While Bengal's CM Mamata Banerjee has presented the sweet meat as a cultural ambassador of the state, the Odisha state government in 2015, launched a social media campaign #RasagollaDibasa along with an exhibition to celebrate the sweet and in 2016 celebrated Rosogolla Divas.
Odisha had claimed that the sweet originated in the Jagannath Temple of Puri and has been around since the 12th century.
The sweet, dipped in sugary syrup, which is a favourite across the country, has for always been at the centre of a bitter tussle between the two States, with each claiming it as their invention.
Bengal and Odisha have been locked in a bitter fight over the GI registration of rosgulla since 2015.
However, Odisha had claimed that 600 years ago they had Rosgulla.
The first committee would look into facts and evidence regarding the origin of Rasgulla in Odisha, the second would study the ground, based on which West Bengal is making its claim.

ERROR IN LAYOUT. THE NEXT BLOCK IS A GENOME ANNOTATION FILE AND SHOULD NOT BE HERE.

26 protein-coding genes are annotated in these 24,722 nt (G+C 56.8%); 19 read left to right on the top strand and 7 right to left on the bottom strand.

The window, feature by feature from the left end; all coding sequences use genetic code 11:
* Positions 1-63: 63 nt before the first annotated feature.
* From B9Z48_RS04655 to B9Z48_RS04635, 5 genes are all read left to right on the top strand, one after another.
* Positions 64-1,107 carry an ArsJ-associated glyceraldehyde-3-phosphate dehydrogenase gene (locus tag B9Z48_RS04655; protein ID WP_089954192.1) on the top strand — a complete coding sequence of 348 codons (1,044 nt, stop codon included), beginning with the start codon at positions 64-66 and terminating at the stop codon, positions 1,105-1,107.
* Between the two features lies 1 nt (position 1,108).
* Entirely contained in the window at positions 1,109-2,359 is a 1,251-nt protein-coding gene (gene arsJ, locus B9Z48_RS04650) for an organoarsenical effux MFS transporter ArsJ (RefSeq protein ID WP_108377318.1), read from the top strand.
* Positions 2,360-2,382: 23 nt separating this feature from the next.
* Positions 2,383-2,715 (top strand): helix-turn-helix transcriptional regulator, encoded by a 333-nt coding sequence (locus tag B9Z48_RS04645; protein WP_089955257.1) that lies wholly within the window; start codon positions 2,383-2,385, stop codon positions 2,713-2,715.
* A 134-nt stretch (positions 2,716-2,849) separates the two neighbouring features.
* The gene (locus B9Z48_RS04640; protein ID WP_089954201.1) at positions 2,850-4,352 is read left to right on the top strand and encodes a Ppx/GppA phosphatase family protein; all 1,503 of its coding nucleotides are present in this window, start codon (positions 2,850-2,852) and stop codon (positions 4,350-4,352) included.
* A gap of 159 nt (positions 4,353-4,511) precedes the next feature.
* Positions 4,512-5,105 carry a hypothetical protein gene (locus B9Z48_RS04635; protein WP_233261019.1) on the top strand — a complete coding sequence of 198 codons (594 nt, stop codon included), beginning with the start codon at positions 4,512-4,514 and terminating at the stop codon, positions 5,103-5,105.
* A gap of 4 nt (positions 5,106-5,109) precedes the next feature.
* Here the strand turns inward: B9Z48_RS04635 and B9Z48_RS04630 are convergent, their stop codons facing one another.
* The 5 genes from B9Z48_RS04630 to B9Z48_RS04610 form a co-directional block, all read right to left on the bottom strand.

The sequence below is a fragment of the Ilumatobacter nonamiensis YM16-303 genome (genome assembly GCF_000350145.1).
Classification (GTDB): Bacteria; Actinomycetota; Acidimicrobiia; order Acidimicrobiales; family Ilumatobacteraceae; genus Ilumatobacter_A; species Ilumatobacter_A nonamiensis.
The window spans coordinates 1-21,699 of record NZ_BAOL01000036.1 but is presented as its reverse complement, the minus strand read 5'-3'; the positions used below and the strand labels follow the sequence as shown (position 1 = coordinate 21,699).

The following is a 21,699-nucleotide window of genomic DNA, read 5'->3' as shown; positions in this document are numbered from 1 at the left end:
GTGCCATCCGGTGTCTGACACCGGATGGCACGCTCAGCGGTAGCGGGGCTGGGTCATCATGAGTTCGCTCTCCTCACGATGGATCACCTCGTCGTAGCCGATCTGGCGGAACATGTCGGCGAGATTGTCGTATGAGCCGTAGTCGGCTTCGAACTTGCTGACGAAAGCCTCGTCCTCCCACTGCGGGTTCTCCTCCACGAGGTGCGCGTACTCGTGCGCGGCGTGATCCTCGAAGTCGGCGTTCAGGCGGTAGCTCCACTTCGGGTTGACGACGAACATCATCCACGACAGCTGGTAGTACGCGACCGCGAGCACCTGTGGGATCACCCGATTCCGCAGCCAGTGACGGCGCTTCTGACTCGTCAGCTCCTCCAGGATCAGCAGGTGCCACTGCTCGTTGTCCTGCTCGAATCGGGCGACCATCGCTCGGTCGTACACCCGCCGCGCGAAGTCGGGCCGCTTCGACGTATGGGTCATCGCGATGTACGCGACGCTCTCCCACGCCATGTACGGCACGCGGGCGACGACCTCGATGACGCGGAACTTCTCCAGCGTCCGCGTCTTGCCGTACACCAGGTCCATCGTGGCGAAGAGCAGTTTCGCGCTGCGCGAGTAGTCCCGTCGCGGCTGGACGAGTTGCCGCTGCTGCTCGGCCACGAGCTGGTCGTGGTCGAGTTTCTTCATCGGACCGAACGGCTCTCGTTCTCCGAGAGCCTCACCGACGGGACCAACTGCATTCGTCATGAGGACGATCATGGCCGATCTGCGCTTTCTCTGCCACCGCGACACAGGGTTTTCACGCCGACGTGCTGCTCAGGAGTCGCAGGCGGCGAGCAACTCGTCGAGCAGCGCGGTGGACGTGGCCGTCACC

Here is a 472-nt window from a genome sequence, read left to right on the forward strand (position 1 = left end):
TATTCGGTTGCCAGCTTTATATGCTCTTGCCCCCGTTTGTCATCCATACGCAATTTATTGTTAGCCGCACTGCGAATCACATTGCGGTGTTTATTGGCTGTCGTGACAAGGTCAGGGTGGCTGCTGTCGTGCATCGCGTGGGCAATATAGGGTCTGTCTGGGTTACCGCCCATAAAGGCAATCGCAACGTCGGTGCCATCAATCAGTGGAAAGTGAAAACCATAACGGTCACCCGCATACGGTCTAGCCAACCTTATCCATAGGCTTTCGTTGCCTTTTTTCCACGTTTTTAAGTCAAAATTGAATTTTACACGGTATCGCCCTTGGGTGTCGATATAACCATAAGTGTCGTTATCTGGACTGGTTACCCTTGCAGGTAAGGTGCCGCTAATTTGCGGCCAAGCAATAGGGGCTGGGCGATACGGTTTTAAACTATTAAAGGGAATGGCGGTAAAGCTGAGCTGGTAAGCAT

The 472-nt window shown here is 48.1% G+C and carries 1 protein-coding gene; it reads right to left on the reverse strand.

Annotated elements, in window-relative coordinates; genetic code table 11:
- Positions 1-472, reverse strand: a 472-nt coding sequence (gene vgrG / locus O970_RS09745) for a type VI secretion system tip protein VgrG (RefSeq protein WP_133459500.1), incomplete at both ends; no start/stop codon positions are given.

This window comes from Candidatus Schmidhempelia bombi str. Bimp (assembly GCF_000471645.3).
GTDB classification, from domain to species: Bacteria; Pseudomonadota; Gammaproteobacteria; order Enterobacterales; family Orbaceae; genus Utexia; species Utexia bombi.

The GI authorities on Tuesday however said rosogolla originated in West Bengal.
West Bengal in its application had provided proof of origin - historical records dating back to 1896.
"Sweet news for us all".
On Tuesday morning, West Bengal chief minister Mamata Banerjee posted a tweet which not only left Odias in a tizzy but nearly broke the Internet in the eastern part of the country. We are all so happy. Abdur Rezzak Mollah, food processing minister in Banerjee's cabinet, told Hindustan Times that he was "happy and relieved".
The two states, Bengal and Odisha, had entered the fray to stake their claim on the dessert for far too long.
The same thing was also stated by another official from GI Registry in order to make the matter clear for one and all. A GI tag means that Rasgulla from only a specific place has been recognised, and Odisha may argue that this has no bearing on history of the Rasgola - formerly Kheermohan - that has apparently been served up as a divine offering for centuries.